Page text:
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Offshore Captives, Onshore Taxes:
The Best of Both

When establishing a captive insurance company, whatever one’s purposes, one of the first questions to be addressed is where the captive should be domiciled, either onshore or offshore. Ongoing additions to the possibilities onshore keep this issue at the forefront of that decision-making process. Despite the growing number of new domestic domiciles, many prospective owners still choose the option of being domiciled offshore, while also electing to remain a U.S. taxpayer. The interesting question is how and why this is an attractive strategy.

There are many reasons why captives choose an offshore domicile. Such domiciles have specialized in captives for many years and often have a greater depth of knowledge, expertise and financial sophistication. Minimum capital requirements can be lower, with greater discretion permitted regarding the ratio of capital and surplus to written premium, potentially increasing the volume of business which may be underwritten, as well as mitigating solvency requirements and specific ratios of premiums written to net assets. Additionally, State examinations and a generally more regulated environment apply in the onshore domain.

From a tax perspective, if a foreign entity meets certain criteria, it can elect under §953(d) of the Internal Revenue Code to be taxed as a U.S. entity. The election is commonly referred to simply as a 953(d). The 953(d) election allows an electing controlled foreign corporation (which would be the captive) to affirmatively elect to compute its U.S. tax liability as if it were a domestic corporation subject to the rules contained in Subchapter L of the Internal Revenue Code.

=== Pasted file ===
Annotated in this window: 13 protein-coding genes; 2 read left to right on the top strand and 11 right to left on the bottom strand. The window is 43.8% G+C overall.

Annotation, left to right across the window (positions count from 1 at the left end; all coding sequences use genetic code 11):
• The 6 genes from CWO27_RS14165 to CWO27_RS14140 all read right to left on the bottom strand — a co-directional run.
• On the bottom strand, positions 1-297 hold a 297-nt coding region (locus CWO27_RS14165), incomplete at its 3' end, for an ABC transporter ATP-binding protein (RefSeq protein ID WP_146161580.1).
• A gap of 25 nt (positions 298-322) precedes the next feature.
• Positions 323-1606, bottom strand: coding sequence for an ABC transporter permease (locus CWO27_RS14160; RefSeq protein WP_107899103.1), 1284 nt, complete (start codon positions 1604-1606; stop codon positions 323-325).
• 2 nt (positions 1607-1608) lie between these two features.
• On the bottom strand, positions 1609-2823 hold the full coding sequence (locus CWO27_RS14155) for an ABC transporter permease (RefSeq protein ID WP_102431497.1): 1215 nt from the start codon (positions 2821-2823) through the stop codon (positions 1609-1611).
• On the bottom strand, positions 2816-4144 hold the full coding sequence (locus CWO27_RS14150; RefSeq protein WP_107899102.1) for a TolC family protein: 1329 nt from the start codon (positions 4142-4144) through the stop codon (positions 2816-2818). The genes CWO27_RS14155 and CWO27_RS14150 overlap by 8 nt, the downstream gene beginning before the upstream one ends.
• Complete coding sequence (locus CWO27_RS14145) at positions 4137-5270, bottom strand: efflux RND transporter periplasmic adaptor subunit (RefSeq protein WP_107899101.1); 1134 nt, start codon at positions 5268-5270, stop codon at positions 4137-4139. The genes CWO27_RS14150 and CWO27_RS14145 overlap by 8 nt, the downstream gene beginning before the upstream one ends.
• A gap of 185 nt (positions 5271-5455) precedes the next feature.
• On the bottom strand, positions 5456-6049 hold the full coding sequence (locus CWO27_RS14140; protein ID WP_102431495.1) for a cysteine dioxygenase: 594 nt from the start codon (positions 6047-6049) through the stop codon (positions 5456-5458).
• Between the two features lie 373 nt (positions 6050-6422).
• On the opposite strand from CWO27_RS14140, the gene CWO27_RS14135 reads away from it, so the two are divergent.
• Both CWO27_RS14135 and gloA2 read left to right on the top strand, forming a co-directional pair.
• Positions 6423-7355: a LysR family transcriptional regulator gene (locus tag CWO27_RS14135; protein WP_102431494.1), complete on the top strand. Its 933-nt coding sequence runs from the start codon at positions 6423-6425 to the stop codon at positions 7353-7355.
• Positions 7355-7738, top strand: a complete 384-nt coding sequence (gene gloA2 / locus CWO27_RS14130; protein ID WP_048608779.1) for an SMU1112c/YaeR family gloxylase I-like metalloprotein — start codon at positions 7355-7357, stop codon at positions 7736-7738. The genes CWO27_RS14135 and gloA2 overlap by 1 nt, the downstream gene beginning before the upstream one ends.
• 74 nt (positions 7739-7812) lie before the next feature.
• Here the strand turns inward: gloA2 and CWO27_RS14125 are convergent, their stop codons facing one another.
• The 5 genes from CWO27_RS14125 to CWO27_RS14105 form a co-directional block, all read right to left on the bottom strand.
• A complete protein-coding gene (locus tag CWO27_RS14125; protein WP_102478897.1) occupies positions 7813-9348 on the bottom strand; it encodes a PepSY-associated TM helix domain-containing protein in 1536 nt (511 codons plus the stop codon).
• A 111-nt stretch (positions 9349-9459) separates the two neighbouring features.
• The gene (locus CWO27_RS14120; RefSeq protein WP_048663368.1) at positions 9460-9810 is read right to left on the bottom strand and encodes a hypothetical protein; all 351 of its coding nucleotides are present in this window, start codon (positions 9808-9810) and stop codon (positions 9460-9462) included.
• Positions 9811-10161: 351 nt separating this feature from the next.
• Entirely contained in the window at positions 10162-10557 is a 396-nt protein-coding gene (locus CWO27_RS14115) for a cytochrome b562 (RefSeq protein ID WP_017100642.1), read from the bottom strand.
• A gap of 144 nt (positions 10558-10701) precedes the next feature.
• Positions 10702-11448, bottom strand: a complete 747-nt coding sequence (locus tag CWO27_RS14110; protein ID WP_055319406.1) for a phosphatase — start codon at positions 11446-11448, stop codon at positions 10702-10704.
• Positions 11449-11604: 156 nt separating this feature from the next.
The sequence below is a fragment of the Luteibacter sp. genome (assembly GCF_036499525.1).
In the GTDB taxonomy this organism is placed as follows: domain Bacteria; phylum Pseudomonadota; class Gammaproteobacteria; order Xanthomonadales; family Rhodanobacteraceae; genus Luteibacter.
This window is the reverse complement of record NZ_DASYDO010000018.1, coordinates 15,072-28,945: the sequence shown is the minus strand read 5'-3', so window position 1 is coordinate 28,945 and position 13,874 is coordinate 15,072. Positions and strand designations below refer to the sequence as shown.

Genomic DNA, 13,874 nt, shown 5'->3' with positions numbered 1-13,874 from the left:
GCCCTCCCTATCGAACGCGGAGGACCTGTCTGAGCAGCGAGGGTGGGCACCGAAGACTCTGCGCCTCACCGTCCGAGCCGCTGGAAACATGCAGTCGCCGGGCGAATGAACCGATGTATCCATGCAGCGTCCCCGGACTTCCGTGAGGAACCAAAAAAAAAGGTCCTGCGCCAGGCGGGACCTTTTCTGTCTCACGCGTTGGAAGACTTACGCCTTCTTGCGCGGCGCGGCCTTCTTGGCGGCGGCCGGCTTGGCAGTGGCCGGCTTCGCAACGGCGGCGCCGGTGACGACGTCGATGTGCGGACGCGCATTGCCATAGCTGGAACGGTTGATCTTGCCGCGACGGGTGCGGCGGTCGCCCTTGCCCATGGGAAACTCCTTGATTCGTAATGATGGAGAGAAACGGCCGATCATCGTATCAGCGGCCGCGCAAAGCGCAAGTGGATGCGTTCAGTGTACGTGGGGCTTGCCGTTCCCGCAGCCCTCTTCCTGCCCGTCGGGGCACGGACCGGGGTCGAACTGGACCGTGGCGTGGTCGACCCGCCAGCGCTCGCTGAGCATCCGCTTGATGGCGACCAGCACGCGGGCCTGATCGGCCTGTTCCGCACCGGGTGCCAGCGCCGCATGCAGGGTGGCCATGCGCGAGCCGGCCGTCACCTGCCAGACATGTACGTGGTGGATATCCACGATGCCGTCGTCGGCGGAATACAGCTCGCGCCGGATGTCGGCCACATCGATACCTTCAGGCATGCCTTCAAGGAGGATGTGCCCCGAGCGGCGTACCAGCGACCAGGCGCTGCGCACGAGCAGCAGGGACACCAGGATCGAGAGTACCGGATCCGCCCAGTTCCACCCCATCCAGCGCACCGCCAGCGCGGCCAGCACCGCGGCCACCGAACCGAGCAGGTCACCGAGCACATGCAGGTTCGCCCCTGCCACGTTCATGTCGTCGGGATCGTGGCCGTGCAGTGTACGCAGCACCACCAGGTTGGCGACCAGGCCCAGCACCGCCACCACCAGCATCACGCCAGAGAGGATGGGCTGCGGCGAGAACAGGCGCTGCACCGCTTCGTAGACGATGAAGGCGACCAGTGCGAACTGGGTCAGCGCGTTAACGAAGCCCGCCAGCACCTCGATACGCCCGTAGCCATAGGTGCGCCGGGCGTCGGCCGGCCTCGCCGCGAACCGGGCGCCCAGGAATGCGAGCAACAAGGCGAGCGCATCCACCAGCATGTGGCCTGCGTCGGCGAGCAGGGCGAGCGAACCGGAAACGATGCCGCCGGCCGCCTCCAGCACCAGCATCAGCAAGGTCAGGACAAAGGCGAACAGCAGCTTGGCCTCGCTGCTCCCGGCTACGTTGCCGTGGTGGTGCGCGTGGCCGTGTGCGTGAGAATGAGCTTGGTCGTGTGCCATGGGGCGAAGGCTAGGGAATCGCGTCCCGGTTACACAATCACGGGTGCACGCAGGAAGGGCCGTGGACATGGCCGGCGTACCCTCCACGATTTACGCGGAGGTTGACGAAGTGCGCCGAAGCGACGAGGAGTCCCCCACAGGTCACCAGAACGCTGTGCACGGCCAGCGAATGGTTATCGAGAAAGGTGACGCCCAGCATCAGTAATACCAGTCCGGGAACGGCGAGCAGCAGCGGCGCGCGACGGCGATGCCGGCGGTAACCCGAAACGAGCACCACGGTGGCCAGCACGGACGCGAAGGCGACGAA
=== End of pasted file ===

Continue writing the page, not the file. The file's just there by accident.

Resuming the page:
Who is eligible to make the 953(d) election?
A 953(d) election may be made:

• by a controlled foreign corporation (CFC),
• which would qualify as an insurance company under part I or part II of Subchapter L of the Code if it were a domestic corporation, and
• which either;

• enters into a closing agreement and provides security for payment of taxes due (e.g. provides LOC in favor of IRS), or
• satisfies the office and assets test in Rev. proc. 2003-47 (usually satisfied by having a US bank account and/ or investment account).

The amount of the LOC, or the assets required under part c) above, is computed as 10% of the gross income in a U.S. bank account for a “base year” (as defined in Rev. Proc. 2003-47) or US$70,000, whichever is higher.

How to make the 953(d) election
Rev. Proc 2003-47 details how the election is made. The electing tax payer must file:

• an election statement;
• a list of U.S. shareholders (together with details including SSN or EIN as appropriate;
• Form 2848 (Power of Attorney and Declaration of Representative) or Form 8821 (Tax Information Authorization)

Once a 953(d) election is approved the captive will need to apply for an EIN which will require a Form SS-4 Application for Employer to be submitted to the IRS.